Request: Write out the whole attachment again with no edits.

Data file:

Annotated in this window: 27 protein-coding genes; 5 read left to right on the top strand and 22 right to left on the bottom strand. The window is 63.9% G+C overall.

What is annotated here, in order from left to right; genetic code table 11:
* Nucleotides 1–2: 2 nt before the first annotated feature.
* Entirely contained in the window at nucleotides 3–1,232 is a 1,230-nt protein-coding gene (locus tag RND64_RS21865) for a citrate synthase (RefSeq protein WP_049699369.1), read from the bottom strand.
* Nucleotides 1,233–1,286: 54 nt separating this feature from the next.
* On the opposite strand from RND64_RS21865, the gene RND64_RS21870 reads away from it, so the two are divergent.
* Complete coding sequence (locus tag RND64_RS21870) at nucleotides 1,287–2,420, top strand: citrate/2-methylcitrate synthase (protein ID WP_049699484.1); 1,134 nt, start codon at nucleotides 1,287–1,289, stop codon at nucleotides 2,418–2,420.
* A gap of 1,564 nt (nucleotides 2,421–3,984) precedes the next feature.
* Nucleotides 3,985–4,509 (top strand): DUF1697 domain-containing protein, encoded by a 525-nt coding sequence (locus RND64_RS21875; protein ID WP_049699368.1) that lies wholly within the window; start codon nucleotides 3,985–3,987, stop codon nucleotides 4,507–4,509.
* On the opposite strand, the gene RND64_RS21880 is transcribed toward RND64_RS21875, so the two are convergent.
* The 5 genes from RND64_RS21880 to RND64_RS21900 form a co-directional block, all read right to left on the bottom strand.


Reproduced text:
Annotated in this window: 27 protein-coding genes; 5 read left to right on the top strand and 22 right to left on the bottom strand. The window is 63.9% G+C overall.

What is annotated here, in order from left to right; genetic code table 11:
* Nucleotides 1–2: 2 nt before the first annotated feature.
* Entirely contained in the window at nucleotides 3–1,232 is a 1,230-nt protein-coding gene (locus tag RND64_RS21865) for a citrate synthase (RefSeq protein WP_049699369.1), read from the bottom strand.
* Nucleotides 1,233–1,286: 54 nt separating this feature from the next.
* On the opposite strand from RND64_RS21865, the gene RND64_RS21870 reads away from it, so the two are divergent.
* Complete coding sequence (locus tag RND64_RS21870) at nucleotides 1,287–2,420, top strand: citrate/2-methylcitrate synthase (protein ID WP_049699484.1); 1,134 nt, start codon at nucleotides 1,287–1,289, stop codon at nucleotides 2,418–2,420.
* A gap of 1,564 nt (nucleotides 2,421–3,984) precedes the next feature.
* Nucleotides 3,985–4,509 (top strand): DUF1697 domain-containing protein, encoded by a 525-nt coding sequence (locus RND64_RS21875; protein ID WP_049699368.1) that lies wholly within the window; start codon nucleotides 3,985–3,987, stop codon nucleotides 4,507–4,509.
* On the opposite strand, the gene RND64_RS21880 is transcribed toward RND64_RS21875, so the two are convergent.
* The 5 genes from RND64_RS21880 to RND64_RS21900 form a co-directional block, all read right to left on the bottom strand.